Bringing the facts back to the Keystone XL debate

At a time when the U.S. and Canada need it most, Keystone XL will generate more than 50,000 jobs

Bringing the facts back to the Keystone XL debateIn the midst of the COVID-19-caused economic decline and huge job losses, it’s unfortunate that some, including Joe Biden, continue to smear Canada’s oil and gas industry. Biden, the presumptive U.S. Democratic presidential candidate, says if elected, he’ll shut down the Keystone XL pipeline project. The project is under construction, providing jobs to thousands of…

Northern Manitoba alienation must be addressed

Pushing for redrawn borders may force the province to address the unique economic and infrastructure needs of the region

Northern Manitoba alienation must be addressedManitoba Premier Brian Pallister recently threw cold water on the notion of Western Canada separation, saying good relationships aren’t built on threats to leave. But Pallister has similar issues on his own doorstep: Northern Manitoba alienation is real and the government must take it seriously. Last year, the Frontier Centre for Public Policy initiated a landmark…

Churchill pipeline a rare opportunity for Indigenous

Getting communities engaged in a potential project would allow the northern region to take control of its economic destiny

Churchill pipeline a rare opportunity for IndigenousA pipeline to the Port of Churchill would revitalize the long-neglected economies of northern Manitoba and northern Saskatchewan. But the ultimate success of this proposed project to Churchill, Man., will depend on the involvement and support of Indigenous communities in Manitoba and Saskatchewan. This alternate route to get oil to ocean tankers was proposed when…

Where is the willingness to suffer for your beliefs?

Thoreau, Gandhi and King understood that going to jail was a reasonable price to pay for protest. Why don’t we accept that today?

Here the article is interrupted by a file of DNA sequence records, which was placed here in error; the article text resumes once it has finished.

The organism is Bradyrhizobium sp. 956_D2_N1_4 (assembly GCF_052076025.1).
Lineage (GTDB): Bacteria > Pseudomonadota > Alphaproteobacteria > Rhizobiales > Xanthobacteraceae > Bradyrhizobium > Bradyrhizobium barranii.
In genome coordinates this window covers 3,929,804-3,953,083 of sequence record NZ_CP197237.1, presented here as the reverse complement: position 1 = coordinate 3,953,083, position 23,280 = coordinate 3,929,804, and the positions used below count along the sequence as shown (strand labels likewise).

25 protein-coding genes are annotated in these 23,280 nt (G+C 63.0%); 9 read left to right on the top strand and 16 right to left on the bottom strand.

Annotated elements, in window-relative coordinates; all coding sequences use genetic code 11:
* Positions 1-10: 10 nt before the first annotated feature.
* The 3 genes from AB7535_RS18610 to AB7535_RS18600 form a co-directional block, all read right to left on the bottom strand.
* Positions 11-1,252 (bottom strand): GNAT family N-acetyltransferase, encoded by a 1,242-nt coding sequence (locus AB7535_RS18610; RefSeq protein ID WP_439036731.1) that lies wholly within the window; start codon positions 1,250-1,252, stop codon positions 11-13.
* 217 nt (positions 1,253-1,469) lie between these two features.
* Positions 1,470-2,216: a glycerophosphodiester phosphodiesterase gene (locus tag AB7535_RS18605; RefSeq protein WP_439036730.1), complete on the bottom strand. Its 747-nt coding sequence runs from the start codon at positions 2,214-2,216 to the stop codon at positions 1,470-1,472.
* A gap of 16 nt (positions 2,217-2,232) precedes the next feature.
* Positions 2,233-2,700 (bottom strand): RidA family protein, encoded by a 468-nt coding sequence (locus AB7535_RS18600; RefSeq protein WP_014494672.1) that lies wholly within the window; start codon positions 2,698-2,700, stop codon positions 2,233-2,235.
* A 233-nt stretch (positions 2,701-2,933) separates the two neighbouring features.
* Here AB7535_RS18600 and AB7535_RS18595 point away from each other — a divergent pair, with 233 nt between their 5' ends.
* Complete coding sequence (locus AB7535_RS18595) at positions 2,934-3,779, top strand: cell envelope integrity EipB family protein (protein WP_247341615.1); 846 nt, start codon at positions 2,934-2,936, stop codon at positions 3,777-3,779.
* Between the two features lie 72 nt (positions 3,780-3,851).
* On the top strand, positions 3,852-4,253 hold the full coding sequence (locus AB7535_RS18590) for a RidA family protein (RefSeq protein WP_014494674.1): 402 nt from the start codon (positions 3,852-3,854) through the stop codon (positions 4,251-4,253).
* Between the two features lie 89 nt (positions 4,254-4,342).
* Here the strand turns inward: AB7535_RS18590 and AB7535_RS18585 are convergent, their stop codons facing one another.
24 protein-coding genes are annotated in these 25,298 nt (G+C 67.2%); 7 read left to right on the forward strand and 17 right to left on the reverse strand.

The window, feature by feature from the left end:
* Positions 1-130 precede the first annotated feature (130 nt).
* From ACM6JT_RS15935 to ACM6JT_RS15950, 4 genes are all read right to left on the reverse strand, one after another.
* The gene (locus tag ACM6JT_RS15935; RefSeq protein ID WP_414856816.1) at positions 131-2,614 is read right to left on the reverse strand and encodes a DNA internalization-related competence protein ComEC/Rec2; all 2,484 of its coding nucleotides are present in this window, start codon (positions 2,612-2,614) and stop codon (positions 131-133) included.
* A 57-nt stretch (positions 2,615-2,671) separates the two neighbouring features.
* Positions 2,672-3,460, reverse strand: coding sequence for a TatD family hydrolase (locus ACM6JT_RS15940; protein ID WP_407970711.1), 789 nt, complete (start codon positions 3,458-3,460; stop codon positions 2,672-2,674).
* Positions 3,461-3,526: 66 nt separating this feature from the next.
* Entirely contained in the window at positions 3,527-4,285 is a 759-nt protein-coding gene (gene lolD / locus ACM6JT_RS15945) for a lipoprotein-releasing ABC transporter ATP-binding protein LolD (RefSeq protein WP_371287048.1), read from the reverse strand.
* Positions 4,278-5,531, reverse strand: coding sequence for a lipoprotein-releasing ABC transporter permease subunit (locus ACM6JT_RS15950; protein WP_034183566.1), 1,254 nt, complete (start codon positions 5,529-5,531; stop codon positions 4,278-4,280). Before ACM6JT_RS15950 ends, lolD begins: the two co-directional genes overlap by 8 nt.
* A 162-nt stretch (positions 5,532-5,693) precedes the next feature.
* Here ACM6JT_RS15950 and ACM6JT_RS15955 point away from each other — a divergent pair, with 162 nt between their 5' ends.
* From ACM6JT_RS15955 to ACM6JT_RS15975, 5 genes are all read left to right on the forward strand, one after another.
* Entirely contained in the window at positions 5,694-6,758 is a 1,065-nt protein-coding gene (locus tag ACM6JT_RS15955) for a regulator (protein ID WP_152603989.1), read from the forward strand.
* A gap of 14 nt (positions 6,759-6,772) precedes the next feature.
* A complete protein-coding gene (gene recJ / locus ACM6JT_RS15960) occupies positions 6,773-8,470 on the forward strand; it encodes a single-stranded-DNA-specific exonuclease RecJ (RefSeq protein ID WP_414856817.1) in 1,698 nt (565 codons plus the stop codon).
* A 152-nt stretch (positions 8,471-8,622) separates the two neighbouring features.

Where is the willingness to suffer for your beliefs?In 1849, American philosopher Henry David Thoreau was angry at his government’s actions in the Mexican-American War and at the continued legality of slavery in the United States. He published an essay entitled Civil Disobedience, in which he stated that that the evils of war and slavery should be confronted by citizens through withholding their…

Trust the Wet’suwet’en to make the best possible decision

I have no right to tell my neighbours what to do with a natural gas pipeline. We should leave it in their hands

Trust the Wet’suwet’en to make the best possible decisionSwiss physician and author Paul Tournier said, “The worst thing is not being wrong, but being sure one is not wrong.” I wrote a column several weeks ago stating that I support the Wet’suwet’en in their opposition to the Coastal GasLink pipeline being built through their territory. What I have come to realize is that…

Alberta needs a better deal from better neighbours

Quebec and B.C. are committing constitutional mutiny, preventing Alberta from developing solutions to being landlocked. It’s time for independence

Alberta needs a better deal from better neighboursWhen it comes to trading in markets beyond its boundaries, Alberta would have better options as an independent state than under the status quo currently blocking some of its resources. Alberta is landlocked and landlocked states depend on their neighbours for access to trading seaports. It’s the reason some people quip that an independent Alberta…

Building informed consent for a mega-project

Following a step-by-step and community-by-community process to develop a socio-economic plan

Building informed consent for a mega-projectBy the spring of 1984, it was time to seriously start developing the socio-economic plans for the Polar Gas pipeline’s construction, and it was clear that the Polar Gas team needed to grow on the ground. As a result of strong and fair Sahtu Dene community criticism of the first draft of the proposed pipeline…

Wet’suwet’en protests throw us all into chaos

While the project is a win for the province, the country, the environment and B.C.’s First Nations, these hereditary chiefs don’t see it that way

Wet’suwet’en protests throw us all into chaosSupport continues for the hereditary chiefs of the Wet’suwet’en First Nation blocking authorized construction of a natural gas pipeline in northern British Columbia. In spite of court injunctions and government pronouncements telling them to desist, they seem prepared for a long and protracted struggle, “having no intention of allowing Wet’suwet’en sovereignty to be violated.” This…

Bending pipe to fit the Dene culture

Selecting a pipeline route through Aboriginal title lands requires care, consultation and attention to detail

Bending pipe to fit the Dene cultureI remember waking up in the small log cabin I had been given as lodgings on my first trip to Fort Good Hope to explain the route selection process of the Polar Gas Pipeline. There was a small stove close to my bed, and a stack of dry wood and kindling for heat. Outside it…
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